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Fundraising isn't about what you get; it's about what you give.

Fundraising done right is one of the kindest, most generous things you can do.

A few years ago, a young couple was going through a hard time. Both of them had difficult health problems that cost a lot of money to treat. Both of them lost their jobs at about the same time. In no time at all, they were out of money. They couldn't afford food. They received an eviction notice from their landlord.

About the same time, my wife and I bought a new house. We were holding onto our old house and it was standing vacant while we decided what to do with it. We offered to let this young couple live rent-free in our vacant house while they got back on their feet. We even paid the utility bills for them. By far, it was the most expensive thing we ever did for someone else.

Why did we do it?

My wife and I enjoyed helping this young couple. We enjoyed it from a deep, deep place in our souls. We got a sublime satisfaction from sharing our abundance with someone in need. We felt more alive, more connected, more human, more meaningful, more real.

This is what giving did for us deep down in our souls.

Many years ago, I was catsup-on-crackers poor. That means I couldn't afford to buy groceries and I was making meals out of whatever I could scrape together. I was also feeling ashamed of myself for some of the decisions I made that got me to that low point.

About that time, my car broke down and I got really sick. I could not afford to fix my car or my lungs. I didn't know how I was going to make it.

Some friends of mine, Kay and Mark, gave me $500 out of the blue. I objected...strongly. I wasn't going to be a charity case. I wasn't going to let my problems become their big expense.

They politely corrected me. They weren't giving out of a sense of guilt or obligation. They were giving out of their abundance and their love for me. I'll never forget, Kay said: "You're not taking anything from us; you're giving us a gift. You're giving us the gift of doing something for you. We feel so much joy at being in a position to do something for you. Please don't take that away from us!"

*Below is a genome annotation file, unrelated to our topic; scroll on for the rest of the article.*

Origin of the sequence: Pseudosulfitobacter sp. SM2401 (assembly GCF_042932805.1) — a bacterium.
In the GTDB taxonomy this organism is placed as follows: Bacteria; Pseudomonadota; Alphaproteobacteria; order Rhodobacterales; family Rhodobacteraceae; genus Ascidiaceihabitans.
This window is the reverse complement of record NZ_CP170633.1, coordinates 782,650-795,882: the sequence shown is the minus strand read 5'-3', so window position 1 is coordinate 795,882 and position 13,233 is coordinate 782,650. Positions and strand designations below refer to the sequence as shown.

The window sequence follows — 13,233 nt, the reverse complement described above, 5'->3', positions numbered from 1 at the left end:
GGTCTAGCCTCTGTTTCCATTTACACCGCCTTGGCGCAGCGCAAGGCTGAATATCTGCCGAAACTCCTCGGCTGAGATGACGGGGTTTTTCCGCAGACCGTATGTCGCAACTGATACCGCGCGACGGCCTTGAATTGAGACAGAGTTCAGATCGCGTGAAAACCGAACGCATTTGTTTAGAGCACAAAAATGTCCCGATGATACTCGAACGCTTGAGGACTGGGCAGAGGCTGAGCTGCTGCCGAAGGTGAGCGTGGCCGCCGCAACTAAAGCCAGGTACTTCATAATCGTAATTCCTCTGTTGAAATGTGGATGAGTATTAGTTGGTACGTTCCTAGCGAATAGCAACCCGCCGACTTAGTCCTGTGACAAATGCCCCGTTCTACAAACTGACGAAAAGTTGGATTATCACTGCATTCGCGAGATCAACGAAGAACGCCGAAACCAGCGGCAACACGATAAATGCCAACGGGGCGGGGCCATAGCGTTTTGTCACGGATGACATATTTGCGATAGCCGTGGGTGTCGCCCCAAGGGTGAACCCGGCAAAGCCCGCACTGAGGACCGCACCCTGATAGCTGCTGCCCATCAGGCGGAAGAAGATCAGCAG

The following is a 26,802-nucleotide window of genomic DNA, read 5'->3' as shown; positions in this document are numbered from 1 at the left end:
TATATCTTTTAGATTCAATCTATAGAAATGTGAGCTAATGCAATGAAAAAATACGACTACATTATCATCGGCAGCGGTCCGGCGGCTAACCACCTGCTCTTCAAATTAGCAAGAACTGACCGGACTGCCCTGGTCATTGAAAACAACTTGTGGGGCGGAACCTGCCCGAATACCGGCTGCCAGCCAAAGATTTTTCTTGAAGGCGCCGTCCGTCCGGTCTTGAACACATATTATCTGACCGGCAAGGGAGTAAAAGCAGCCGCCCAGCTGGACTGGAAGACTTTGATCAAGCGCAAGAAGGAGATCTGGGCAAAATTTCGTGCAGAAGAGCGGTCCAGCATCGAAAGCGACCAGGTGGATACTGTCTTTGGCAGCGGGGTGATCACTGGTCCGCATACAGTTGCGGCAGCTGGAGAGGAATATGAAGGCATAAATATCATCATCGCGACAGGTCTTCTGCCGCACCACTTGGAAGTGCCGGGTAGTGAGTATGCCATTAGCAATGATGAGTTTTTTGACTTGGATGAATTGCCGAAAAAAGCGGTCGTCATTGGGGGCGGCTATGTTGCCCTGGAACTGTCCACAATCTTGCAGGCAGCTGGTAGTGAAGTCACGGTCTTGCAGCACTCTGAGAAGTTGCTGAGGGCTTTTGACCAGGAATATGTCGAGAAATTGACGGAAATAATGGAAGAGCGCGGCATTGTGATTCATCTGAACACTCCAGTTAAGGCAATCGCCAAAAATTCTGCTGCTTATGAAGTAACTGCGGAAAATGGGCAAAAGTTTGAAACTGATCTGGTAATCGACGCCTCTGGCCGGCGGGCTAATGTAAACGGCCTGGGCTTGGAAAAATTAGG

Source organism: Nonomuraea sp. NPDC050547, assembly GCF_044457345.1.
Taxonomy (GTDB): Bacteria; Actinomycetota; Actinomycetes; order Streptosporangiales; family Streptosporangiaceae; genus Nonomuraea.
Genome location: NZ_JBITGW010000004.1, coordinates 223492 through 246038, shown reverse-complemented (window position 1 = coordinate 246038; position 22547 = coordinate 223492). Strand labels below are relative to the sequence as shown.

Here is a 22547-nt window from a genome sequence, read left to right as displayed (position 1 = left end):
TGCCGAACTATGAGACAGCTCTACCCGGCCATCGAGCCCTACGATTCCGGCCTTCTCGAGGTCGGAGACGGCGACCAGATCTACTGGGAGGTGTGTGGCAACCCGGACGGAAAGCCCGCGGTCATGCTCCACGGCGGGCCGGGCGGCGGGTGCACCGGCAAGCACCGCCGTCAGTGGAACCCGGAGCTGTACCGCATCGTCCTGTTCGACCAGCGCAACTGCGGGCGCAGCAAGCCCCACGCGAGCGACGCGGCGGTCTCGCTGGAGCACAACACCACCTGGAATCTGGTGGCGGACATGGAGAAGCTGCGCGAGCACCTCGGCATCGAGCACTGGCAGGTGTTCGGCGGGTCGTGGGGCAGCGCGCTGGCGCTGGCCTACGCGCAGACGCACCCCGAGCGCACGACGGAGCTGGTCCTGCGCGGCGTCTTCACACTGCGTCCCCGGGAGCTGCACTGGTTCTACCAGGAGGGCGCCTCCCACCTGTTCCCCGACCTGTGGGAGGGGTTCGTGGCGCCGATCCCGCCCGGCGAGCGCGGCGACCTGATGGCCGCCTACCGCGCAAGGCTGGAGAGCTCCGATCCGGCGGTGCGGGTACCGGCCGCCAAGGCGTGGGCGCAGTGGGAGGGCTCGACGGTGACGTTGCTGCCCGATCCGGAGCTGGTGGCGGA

Why do I tell these two stories?

To demonstrate that giving--not getting--leads us to the deepest, highest, and widest sense of joy and meaning as human beings. Nothing makes life more worth living than giving.

Giving is what Abraham Maslow calls "self-actualization" and it is the tip-top of Maslow's famous "Hierarchy of Needs." That is to say, what we need most as human beings is the opportunity to give of ourselves.

How does that change the way you think about asking people for anything of value?

For me, it means that asking is actually giving. I'm giving someone the gift of giving. I'm giving someone an opportunity to self-actualize, to experience joy and meaning deep in their souls. I'm giving someone the opportunity to be their best selves, to live life on purpose.

Who doesn't want that?

Who isn't looking for that in this world that shouts so many promises that it can't keep? We help people cut through the clutter and find something good, something real, something true that makes their souls sing.

This is what fundraising is to me.

It's not really about money. We just talk about money because money is the most convenient measure.

But what we're really doing in this business is helping people get in touch with their neighbors and with themselves. Sometimes, we're using money to do that. That's when we're fundraising.

So as you think about fundraising this Giving Season, forget about what you want to get out of your donors. Instead, think of what you want to give them. How can you make your connection with them one of generosity and kindness? How can you give them the gift of joy and meaning?

This is not an abstract exercise and it doesn't have to be complicated either.

It starts by being considerate of your donors. What do they care about? What excites them? What do they really want to support with the lives and their means?

What do your donors want their lives to be about? What stories are they telling themselves about themselves? How can you give them an opportunity to be the people they want to be?

How can you make it easy and fun for your donors to give?

Most important, how can you make sure your donors know they made a difference to someone? How can you make sure your donors know they made a difference to you?

Get your team together in a room with a whiteboard and write down specific things you will do to make sure your donors feel like you are giving them a gift this Giving Season. Again, you don't have to plan expensive stuff. A heart-felt note, a personal visit, or a phone call don't cost much, but they mean a lot.

The best part about changing your mindset to giving rather than getting?

You yourself get to experience the joy and meaning of giving.

And that's what will make this Giving Season your best ever.

Onward and upward!

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